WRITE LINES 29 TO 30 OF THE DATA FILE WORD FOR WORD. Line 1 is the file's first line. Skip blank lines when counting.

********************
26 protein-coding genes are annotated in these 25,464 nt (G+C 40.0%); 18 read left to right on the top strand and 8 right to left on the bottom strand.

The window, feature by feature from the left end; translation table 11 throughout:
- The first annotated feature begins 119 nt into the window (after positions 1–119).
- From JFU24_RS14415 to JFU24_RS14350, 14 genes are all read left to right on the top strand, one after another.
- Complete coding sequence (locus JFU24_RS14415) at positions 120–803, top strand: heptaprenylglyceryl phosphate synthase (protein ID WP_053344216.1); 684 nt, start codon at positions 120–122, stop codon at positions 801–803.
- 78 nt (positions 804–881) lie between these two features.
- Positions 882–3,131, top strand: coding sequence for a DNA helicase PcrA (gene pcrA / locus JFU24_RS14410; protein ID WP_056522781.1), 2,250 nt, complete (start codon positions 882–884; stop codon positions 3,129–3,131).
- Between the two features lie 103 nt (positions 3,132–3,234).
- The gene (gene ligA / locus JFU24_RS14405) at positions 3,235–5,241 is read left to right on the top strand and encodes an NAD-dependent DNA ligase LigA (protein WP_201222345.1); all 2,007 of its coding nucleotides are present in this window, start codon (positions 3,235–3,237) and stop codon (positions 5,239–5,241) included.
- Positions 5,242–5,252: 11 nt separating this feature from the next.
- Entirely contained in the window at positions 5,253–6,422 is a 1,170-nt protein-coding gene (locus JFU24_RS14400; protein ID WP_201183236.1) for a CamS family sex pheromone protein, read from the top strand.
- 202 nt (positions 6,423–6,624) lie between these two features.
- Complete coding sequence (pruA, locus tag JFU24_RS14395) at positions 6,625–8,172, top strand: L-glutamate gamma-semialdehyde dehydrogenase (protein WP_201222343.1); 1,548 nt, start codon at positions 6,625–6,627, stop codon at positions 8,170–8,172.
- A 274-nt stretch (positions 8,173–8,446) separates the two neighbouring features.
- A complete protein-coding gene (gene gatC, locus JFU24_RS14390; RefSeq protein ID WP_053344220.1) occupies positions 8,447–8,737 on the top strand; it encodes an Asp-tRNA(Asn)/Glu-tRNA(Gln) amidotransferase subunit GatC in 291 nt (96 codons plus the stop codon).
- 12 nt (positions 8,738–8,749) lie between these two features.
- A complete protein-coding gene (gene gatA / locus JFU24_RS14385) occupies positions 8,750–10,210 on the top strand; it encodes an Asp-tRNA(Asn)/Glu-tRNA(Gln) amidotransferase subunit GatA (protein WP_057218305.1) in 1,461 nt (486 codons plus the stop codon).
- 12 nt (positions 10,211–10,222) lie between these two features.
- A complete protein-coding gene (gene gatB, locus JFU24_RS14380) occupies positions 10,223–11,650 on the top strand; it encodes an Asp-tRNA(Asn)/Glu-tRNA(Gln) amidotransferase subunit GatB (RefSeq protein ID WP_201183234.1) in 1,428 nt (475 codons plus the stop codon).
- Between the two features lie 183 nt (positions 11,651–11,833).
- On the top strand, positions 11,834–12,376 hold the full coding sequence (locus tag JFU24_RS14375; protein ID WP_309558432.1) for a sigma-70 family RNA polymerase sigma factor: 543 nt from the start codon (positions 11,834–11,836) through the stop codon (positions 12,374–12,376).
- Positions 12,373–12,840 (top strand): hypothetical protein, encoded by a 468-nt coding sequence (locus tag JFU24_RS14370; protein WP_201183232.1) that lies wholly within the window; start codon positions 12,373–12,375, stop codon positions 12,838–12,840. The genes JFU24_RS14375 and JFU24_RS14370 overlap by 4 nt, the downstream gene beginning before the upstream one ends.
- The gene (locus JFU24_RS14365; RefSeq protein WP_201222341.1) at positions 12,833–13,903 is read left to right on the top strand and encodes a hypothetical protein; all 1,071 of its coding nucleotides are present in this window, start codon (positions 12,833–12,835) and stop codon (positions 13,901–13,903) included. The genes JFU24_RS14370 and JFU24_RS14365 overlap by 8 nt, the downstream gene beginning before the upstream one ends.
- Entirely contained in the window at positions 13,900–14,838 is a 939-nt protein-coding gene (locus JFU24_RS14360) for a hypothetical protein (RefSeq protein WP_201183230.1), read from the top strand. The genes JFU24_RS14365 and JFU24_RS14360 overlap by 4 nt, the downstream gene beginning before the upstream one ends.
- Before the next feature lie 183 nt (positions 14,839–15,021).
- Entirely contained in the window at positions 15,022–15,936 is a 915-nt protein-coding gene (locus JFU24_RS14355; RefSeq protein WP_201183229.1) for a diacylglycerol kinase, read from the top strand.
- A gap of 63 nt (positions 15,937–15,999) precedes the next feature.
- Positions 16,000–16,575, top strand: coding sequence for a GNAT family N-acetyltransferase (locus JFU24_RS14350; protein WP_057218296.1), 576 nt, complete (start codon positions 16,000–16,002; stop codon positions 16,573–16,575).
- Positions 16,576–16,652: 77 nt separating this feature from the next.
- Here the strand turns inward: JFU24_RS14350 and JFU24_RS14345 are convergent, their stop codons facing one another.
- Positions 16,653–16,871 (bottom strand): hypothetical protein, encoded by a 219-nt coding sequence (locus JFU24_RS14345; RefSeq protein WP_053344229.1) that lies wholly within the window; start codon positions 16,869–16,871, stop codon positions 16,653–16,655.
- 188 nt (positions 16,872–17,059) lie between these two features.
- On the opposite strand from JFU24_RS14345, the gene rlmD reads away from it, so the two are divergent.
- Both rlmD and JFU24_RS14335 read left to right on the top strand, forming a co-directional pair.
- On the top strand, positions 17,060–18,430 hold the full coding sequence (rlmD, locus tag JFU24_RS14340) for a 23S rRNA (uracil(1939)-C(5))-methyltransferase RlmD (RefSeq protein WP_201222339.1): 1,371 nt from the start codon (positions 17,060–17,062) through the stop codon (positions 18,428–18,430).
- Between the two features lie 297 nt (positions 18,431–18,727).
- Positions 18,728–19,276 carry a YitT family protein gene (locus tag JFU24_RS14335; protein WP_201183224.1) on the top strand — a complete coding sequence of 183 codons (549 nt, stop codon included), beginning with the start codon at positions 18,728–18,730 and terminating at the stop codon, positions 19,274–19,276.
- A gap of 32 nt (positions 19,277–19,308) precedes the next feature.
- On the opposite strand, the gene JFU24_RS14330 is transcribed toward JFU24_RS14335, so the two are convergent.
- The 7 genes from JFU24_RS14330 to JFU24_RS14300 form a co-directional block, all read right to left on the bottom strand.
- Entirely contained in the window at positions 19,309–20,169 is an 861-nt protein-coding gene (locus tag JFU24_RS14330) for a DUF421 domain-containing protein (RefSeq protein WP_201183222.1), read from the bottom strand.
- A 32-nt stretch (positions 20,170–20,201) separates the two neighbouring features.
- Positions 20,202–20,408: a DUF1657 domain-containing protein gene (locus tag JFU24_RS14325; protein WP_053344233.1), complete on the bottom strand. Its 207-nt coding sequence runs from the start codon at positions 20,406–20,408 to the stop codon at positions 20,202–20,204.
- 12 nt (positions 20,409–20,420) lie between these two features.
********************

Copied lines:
- Positions 16,576–16,652: 77 nt separating this feature from the next.
- Here the strand turns inward: JFU24_RS14350 and JFU24_RS14345 are convergent, their stop codons facing one another.